enlarge

mt -> million tons per annum

from here.

The role of LNG in a global gas market (pdf)

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#18) On January 14, 2011 at 9:47 PM, portefeuille (99.59) wrote:

#17 http://www.santos.com/conversion-calculator.aspx

 

-> 460 mt LNG = 4.6 * 10^8 t LNG <->  0.213 * 10^8 MMcf = 2.13 * 10^5 Bcf. So around 200000 Bcf of natural gas to be shipped around per year in around 10 years ...

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#19) On January 14, 2011 at 9:53 PM, portefeuille (99.59) wrote:

2 * 10^5 Bcf -> 2 * 10^11 Mcf * $5/Mcf = $10^12 = $ 1 trillion.

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#20) On January 14, 2011 at 10:05 PM, portefeuille (99.59) wrote:

mt -> million tons per annum

mt -> million metric tons (= tonnes) per annum

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#21) On January 14, 2011 at 10:06 PM, Ticker007 (20.34) wrote:

Lets go shopping # 18 and 19.....SPAM

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#22) On January 14, 2011 at 10:47 PM, gman444 (28.80) wrote:

Great post with a lot of really useful information.  Here is another perspective on LNG:

http://seekingalpha.com/article/242898-what-if-the-u-s-became-a-net-exporter-of-liquefied-natural-gas?sourcee=yahoo

The author makes a pretty good case for why the US is moving toward becoming an exporter of LNG.

As for natgas in general, even if the oversupply and price stagnation continue for awhile, it has so many advantages over oil-based fuels (cheaper, cleaner, and most importantly, domestic) it seems almost inevitable that it will become the preferred energy source of the future.  Maybe the oversupply makes it even more so. Major oil producers are scrambling to increase their natgas exposure, and major players are putting big money into natgas stocks and projects.  There has been a big runup in natgas stocks while the price of natgas has remained low--smart money seems to be betting that these stocks will go up even more when the price of natgas finally goes up and stays up.

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#23) On January 14, 2011 at 10:51 PM, portefeuille (99.59) wrote:

#15 http://caps.fool.com/Ticker/LNEGY.PK.aspx.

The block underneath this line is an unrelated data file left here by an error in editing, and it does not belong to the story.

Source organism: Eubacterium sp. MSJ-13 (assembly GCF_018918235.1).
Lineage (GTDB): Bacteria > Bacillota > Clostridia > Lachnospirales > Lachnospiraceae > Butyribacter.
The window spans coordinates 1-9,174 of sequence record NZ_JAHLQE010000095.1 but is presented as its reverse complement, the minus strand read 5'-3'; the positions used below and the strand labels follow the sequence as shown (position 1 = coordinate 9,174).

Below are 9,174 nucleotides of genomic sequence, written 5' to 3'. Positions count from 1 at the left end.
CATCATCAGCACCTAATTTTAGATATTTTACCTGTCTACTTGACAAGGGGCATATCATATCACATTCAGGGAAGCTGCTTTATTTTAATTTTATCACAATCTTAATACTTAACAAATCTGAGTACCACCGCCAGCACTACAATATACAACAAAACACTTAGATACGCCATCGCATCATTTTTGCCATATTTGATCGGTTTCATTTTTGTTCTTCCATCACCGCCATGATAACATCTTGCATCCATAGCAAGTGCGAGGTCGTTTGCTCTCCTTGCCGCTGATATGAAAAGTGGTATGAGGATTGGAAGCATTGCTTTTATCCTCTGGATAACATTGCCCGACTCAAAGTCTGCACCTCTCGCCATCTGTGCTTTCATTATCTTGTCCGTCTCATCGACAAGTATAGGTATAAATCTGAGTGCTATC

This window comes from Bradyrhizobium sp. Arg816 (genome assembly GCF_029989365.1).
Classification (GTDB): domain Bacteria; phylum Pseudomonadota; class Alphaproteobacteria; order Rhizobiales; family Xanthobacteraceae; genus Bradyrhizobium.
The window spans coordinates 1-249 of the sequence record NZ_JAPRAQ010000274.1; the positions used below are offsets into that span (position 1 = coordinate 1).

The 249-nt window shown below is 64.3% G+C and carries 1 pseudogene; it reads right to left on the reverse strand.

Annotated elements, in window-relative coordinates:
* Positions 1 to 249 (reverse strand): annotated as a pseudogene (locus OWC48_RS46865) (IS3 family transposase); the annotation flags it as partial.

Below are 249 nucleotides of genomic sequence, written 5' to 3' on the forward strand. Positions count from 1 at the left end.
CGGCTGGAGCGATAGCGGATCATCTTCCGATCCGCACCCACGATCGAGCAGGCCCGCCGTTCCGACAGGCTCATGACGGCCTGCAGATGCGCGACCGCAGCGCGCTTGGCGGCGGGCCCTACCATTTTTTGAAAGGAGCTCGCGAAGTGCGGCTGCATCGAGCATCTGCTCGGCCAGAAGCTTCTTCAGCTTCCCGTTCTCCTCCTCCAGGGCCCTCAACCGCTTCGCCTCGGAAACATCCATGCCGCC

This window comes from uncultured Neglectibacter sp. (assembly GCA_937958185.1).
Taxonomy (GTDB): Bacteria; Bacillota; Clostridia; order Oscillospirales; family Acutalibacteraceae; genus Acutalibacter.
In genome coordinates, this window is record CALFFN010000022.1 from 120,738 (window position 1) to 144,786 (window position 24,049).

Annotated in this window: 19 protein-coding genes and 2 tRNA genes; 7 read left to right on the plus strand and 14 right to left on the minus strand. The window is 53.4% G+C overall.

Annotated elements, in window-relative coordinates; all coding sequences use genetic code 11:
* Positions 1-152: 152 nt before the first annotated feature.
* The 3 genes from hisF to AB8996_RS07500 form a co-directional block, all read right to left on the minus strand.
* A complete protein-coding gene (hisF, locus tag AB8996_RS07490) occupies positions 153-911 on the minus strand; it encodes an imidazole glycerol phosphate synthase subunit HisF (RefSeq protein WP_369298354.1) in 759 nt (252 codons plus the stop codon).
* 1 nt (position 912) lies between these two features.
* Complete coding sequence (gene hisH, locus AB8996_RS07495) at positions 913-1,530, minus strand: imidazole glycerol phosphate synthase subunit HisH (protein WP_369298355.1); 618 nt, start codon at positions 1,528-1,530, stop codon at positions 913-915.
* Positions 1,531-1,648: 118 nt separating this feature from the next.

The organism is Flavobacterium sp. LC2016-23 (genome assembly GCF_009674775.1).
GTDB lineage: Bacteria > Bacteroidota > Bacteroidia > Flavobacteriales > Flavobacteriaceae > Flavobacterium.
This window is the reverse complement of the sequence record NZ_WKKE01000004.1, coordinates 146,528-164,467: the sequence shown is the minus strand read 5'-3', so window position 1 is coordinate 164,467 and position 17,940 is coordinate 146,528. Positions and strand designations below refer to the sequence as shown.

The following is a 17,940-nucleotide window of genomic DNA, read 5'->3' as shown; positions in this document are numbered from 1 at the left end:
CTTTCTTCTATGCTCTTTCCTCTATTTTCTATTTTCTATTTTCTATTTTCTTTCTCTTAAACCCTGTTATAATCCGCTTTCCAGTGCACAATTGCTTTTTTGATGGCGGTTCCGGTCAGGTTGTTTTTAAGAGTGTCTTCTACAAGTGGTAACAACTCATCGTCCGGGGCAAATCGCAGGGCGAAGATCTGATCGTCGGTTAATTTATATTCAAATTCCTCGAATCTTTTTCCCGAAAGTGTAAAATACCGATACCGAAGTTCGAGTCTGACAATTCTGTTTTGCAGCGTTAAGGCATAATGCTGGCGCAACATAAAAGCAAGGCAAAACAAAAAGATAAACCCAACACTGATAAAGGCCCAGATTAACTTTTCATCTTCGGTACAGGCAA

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#24) On January 14, 2011 at 11:14 PM, portefeuille (99.59) wrote:

------------

Asian Spot LNG Prices Rise on Winter Demand

Posted on Jan 14th, 2011

Asian spot LNG prices crept up to $10/MMBtu Friday as severe weather underpinned further demand across North Asia. Platts February Japan Korea Marker climbed from $9.75/MMBtu at the start of the week to a high of $10.025/MMBtu Friday.

Temperatures in Japan, South Korea and northern China have dropped in the past few weeks, lifting LNG demand. Seoul has seen temperatures fall to as low as minus 16 degrees Celsius this week.

...

------------

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#25) On January 15, 2011 at 12:41 AM, ajm101 (31.95) wrote:

I think US LNG exports would have trouble being economical compared to Qatari gas, which has kept me waiting for a pullback.  And non-lng wouldn't work, as Canada and Mexico are net producers.  The best thing for natural gas prices would be electrical or transportation use, replacing coal or oil, respectively.  I was going to post a follow up on my last nat. gas post (work has been too busy to do so), but after some research I was surprised how cheap natural gas power plants were compared to cleaner coal and nuclear.

That chart of production prices to achieve reasonable returns was incredibly useful, thanks.

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#26) On January 15, 2011 at 12:41 AM, Pennyperson (< 20) wrote:

Babo

Sleep tight...wars will be fought over oil  - watch and see shamelessly....if we live that long. 

NG is the future, along with wind & solar.. etc.

My hope is for (all) the children of this world..may we all come together some how....some how.

But, that may only live in my dreams.

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#27) On January 15, 2011 at 2:46 AM, Valyooo (99.40) wrote:

Babo,

If you expect a turnaround in prices, wouldn't you rather a high cost producer than a low cost one?  That gives you more leverage.

If for instance, it costs them 4.50 to produce, and the price is currently 4.75 (its not but an example) and the price bumps up to 5 bucks, their profit just increased 100%, whereas if costs were only $2.50, that increase would only lead to an 11% increase in profits.